"You can't do something for nine series, 107 episodes, unless you love it. I loved every minute of Minder, it really was wonderful; it wasn't like work at all," he says. Waterman and Cole, who didn't even know that they had actually worked on the same film in the 1970s, became great friends even sharing a trailer on Minder locations. In all the time they worked together the didn't have so much as a cross word.
When he was starting out, George was shown the theatrical ropes by some of Britain's greatest actors.
"When I got the part in Cottage To Let [George was a young evacuee in the play which was subsequently turned into a film in which George stole every scene he was in] we rehearsed in Oxford and I arrived very late at night. I had no chaperone and I tried to find digs but couldn't, so I ended up back at the theatre, practically in tears, and I spoke to the stage director. A very handsome young man came out and asked what the matter was, then said to the stage director, 'You find him some digs and I'll take him across to the Welsh Pony to get him something to eat'. This was during the War and he ordered two mixed grills and tipped them on to one plate and said, 'Get that inside you!'
"We started rehearsing the next day and this handsome young man didn't appear. Apparently he'd been called up and I never saw him again until 20 or 30 years later when I was having lunch at the restaurant at MGM in Elstree. This handsome man came over and said, 'Are you the little boy I gave two mixed grills to?' and it was Stewart Granger. Extraordinary!"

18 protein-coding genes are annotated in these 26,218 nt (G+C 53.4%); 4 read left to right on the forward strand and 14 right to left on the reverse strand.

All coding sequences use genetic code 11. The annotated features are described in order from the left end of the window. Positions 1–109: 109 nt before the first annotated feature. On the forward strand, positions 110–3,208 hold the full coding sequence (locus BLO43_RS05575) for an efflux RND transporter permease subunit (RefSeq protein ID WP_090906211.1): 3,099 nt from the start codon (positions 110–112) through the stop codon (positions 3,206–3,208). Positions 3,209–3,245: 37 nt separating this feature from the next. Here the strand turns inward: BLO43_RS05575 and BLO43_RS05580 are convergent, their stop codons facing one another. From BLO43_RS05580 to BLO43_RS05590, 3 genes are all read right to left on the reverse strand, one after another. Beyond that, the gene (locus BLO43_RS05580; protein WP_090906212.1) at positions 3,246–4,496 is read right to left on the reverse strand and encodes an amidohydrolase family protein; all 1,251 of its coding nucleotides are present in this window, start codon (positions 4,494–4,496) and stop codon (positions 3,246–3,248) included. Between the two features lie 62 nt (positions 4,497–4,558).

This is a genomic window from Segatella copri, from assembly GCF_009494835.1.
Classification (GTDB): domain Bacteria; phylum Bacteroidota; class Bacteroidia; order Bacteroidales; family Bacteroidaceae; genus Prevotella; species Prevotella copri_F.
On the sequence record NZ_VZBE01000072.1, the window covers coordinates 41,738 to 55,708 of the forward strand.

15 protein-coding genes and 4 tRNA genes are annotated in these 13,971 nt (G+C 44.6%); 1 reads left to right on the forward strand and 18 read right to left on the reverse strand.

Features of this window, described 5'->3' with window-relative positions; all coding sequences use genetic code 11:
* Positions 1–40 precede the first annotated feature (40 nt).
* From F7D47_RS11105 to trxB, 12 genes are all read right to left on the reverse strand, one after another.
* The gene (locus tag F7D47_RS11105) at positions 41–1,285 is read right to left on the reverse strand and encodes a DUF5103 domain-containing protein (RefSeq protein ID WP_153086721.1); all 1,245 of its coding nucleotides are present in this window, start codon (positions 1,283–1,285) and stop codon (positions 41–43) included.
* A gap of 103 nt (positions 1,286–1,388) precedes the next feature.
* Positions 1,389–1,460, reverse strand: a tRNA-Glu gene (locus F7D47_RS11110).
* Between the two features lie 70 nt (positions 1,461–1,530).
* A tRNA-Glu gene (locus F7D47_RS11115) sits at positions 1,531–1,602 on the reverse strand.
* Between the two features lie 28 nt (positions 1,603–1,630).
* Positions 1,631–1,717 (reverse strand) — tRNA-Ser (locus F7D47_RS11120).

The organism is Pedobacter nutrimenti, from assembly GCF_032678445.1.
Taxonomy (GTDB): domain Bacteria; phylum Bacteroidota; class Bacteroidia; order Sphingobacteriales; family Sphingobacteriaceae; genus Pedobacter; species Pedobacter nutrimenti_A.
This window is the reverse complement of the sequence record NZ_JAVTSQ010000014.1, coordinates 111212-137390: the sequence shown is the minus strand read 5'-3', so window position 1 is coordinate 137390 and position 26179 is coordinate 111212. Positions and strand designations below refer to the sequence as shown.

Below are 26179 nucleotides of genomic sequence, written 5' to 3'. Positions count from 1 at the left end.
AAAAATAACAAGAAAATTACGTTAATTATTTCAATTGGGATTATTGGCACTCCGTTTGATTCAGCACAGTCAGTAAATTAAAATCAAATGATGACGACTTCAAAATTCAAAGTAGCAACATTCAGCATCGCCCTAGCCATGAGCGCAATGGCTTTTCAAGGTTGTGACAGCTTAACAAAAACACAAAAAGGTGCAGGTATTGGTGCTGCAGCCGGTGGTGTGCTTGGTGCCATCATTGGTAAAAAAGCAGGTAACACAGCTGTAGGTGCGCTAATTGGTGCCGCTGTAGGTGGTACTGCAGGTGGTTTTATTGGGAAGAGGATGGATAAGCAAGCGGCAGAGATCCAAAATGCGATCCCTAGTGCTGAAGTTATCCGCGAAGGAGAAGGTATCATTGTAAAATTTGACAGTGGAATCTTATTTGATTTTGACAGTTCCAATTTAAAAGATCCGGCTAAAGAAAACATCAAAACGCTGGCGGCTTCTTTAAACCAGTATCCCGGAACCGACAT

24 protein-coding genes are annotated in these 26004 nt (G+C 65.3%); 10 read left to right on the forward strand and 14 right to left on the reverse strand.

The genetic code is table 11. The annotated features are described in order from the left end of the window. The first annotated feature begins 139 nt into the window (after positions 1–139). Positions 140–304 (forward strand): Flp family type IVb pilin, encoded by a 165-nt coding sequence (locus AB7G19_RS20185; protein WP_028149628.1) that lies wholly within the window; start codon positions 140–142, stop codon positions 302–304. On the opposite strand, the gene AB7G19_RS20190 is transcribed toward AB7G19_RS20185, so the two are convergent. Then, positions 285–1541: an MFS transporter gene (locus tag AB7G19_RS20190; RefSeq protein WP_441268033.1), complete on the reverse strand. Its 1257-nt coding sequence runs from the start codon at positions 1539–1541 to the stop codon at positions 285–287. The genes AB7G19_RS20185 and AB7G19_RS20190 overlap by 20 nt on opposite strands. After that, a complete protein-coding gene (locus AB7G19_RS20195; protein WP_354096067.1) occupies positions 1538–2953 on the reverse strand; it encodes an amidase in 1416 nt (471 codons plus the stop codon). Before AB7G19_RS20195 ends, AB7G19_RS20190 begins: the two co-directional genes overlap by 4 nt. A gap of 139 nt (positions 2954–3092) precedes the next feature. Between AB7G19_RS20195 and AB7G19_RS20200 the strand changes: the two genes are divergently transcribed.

It's also well documented that Alastair Sim was George's great friend and mentor; the pair appeared in nine films together in which their comic timing was second to none.
"I don't think you can teach timing, it must be intuitive. And I think when you admire someone as much as I admired Alastair Sim, you are watching and listening to everything he does and, without realising, you're assimilating quite a lot.
"I met him in Cottage To Let, too, and we came in to London to play it as it was a big hit. Then the Blitz came and Alastair moved out of London and I was living with my mother at that time, in Tooting, and Alastair suggested that we move out of London, too. We found a place quite near them and, by then, all the theatres had closed down so we took the play round all the Army camps.
"I left my mother back in Oxfordshire and she couldn't stand the quiet so she moved back into London. To cut a long story short, the press had a thing about the Sims' adopting me and my contention is, no, I adopted them and they spent 50 years trying to get rid of me, which was rather difficult as I built my house next to theirs!"
Having been taught by the best, George's advice is: